Summer Centered: Karlie Pollock ’22 Organizes Pediatric Concussion Data
The psychology major is doing neuropsychology research at the Children's Hospital of Philadelphia’s center.
According to Children’s Hospital of Philadelphia, or CHOP, 2.5 million high school students get a concussion every year. Karlie Pollock’s work this summer could help researchers understand more about those concussions and other pediatric head trauma.
She is a research assistant for Mary Iampietro in CHOP’s Center for Injury Research and Prevention and the Minds Matter concussion program. During her KINSC-sponsored internship, Pollock is organizing and analyzing data from 300 pediatric patients in the concussion program.
“The goal of making this database is not only to provide medical professionals with basic categorical and descriptive statistics that show how the program has been operating,” said Pollock, “but also to open the opportunity to see trends within the data that could be used to further our understanding on varying aspects of concussions and pediatric head trauma.”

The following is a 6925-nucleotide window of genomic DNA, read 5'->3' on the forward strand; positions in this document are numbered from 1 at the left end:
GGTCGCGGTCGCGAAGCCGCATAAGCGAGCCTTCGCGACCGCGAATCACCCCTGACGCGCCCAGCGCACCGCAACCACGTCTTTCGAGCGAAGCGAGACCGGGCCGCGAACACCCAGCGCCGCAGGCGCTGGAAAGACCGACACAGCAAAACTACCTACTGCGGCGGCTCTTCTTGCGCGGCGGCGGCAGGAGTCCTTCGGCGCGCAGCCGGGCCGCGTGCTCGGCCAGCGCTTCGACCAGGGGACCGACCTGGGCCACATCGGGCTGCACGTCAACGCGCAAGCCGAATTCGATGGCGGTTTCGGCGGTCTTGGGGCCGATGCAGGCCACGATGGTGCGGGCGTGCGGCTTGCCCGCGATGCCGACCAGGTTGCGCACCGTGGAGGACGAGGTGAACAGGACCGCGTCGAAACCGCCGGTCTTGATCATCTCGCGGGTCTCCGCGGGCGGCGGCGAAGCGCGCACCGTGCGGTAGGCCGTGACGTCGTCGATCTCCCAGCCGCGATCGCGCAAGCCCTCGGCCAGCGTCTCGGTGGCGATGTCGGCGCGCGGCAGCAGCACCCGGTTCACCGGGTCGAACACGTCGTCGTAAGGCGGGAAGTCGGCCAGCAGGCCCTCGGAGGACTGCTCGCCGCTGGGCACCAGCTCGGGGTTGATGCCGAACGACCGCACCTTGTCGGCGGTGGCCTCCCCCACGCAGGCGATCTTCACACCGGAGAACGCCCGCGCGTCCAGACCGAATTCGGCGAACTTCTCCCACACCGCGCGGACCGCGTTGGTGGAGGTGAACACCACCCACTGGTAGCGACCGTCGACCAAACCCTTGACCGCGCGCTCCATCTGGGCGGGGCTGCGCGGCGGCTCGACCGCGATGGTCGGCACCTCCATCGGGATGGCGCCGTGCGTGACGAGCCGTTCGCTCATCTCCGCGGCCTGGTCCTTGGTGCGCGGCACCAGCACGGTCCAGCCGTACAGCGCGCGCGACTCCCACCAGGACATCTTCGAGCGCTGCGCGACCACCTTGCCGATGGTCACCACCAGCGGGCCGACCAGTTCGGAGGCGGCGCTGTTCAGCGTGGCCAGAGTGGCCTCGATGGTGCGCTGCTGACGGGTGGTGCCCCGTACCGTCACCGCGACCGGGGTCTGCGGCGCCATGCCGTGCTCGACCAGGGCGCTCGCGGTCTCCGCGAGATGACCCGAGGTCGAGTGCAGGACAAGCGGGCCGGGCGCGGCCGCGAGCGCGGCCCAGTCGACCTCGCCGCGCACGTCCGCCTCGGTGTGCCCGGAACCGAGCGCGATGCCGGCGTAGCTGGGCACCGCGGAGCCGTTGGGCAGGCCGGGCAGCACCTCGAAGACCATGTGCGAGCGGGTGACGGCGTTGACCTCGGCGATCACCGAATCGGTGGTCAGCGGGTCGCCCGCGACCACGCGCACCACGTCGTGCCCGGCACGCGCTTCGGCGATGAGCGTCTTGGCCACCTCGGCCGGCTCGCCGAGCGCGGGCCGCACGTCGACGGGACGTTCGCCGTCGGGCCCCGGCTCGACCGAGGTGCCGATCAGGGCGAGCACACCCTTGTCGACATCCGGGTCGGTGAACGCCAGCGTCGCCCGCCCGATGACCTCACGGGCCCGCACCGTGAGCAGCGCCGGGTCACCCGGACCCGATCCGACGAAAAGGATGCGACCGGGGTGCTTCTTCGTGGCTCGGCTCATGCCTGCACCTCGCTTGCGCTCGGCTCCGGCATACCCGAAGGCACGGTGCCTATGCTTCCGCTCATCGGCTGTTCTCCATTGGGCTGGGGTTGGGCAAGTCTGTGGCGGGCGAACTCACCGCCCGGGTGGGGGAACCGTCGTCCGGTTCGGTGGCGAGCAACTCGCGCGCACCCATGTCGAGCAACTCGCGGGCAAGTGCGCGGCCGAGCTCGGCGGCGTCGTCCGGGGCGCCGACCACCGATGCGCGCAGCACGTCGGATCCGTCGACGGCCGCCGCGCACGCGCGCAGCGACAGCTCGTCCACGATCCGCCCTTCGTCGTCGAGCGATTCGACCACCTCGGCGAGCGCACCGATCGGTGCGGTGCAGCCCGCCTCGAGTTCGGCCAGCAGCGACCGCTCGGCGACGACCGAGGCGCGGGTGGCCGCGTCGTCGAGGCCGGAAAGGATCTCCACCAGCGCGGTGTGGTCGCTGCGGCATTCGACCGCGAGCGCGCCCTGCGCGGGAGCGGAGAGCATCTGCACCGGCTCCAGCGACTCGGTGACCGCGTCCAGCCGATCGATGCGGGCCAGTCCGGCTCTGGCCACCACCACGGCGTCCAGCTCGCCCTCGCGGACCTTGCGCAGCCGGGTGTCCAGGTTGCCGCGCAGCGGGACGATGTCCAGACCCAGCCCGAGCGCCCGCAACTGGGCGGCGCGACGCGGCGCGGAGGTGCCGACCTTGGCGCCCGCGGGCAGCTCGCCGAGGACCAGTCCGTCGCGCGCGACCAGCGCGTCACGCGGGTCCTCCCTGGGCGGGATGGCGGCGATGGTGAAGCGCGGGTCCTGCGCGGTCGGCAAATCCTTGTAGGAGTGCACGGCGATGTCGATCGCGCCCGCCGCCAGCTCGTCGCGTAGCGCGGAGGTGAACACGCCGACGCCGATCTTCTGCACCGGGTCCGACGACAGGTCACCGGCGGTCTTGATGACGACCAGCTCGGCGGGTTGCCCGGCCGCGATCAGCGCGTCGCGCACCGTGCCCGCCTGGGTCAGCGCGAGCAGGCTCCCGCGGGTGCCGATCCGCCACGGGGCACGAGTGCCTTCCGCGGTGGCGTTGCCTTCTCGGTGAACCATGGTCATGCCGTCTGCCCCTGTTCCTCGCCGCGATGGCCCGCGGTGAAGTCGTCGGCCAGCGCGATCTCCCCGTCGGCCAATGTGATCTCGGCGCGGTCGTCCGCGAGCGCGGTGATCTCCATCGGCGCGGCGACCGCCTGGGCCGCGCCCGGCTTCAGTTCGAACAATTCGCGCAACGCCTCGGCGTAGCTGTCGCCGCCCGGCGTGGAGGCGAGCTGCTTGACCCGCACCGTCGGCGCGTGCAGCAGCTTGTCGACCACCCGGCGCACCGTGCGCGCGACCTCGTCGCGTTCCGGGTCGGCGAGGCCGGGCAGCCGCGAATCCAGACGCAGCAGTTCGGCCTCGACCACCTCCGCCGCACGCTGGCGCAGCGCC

Pollock, a psychology major with neuroscience and health studies minors, discovered the field of neuropsychology through conversations with Haverford alumni. Neuropsychology examines how people’s brain and nervous systems affect their behavior--for example, trying to understand how a concussion affects how people think and behave.
“This field allows me to work with patients, continue to work with different forms of assessments and imaging, and combine my interests in neuroscience and psychology,” said Pollock.
Though Pollock has taken classes that involved neuropsychology--developmental psych, cognitive neuroscience, and behavioral neuroscience--this internship is her first experience working in the field directly. She wants to specialize in concussions, head trauma, and characteristics of neurodegenerative disorder so work in CHOP’s concussion clinic is a great fit.
“I am planning on going to graduate school to get a Ph.D. in clinical psychology with a concentration in neuropsychology, so this internship will help me get more research experience that simulates more of a grad school environment,” she said.
“Summer Centered” is a series exploring our students’ campus-supported summer work.